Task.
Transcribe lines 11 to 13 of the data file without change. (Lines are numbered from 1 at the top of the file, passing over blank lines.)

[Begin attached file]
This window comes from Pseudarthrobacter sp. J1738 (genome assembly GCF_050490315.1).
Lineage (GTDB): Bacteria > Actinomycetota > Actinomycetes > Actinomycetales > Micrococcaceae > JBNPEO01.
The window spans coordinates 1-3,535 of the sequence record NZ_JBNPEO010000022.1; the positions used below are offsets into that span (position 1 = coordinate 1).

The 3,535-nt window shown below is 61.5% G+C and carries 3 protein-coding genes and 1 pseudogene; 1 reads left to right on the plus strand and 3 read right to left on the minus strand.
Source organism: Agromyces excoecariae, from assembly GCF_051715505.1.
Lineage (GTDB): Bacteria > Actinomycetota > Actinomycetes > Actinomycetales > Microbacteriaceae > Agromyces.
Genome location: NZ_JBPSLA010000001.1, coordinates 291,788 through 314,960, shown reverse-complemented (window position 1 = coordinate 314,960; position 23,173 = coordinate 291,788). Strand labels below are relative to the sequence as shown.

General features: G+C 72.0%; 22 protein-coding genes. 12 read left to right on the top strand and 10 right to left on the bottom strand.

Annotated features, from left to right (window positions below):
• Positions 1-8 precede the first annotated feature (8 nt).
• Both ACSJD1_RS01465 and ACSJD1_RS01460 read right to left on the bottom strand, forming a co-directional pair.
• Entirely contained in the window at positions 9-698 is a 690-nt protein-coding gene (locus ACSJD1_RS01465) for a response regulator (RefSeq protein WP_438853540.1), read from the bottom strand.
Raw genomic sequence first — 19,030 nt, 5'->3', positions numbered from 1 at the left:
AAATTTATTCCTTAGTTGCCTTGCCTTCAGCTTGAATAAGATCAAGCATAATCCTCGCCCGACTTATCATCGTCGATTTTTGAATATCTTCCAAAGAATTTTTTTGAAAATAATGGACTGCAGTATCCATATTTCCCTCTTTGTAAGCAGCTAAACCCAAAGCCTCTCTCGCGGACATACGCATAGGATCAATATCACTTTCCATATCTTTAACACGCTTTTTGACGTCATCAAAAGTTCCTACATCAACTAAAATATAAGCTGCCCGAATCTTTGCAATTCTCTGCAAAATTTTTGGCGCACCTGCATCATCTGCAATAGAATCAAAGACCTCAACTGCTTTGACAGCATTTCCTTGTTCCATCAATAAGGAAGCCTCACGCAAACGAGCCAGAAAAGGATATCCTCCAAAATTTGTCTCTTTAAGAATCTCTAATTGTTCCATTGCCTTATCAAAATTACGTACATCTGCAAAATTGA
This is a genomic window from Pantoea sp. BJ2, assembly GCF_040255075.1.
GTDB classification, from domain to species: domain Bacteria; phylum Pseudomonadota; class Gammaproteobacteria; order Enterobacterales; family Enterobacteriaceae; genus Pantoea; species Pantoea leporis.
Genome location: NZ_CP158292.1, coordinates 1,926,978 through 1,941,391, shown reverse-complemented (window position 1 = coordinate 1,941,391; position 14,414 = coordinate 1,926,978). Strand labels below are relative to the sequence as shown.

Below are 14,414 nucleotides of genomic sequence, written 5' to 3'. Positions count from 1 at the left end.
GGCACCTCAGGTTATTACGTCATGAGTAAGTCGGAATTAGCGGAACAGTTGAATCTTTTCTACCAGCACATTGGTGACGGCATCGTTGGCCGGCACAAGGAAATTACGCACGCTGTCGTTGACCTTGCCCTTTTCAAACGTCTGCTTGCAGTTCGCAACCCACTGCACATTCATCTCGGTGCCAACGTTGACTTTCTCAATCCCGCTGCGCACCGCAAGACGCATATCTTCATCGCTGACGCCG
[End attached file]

• Both ACSJD1_RS01465 and ACSJD1_RS01460 read right to left on the bottom strand, forming a co-directional pair.
• Entirely contained in the window at positions 9-698 is a 690-nt protein-coding gene (locus ACSJD1_RS01465) for a response regulator (RefSeq protein WP_438853540.1), read from the bottom strand.
Raw genomic sequence first — 19,030 nt, 5'->3', positions numbered from 1 at the left: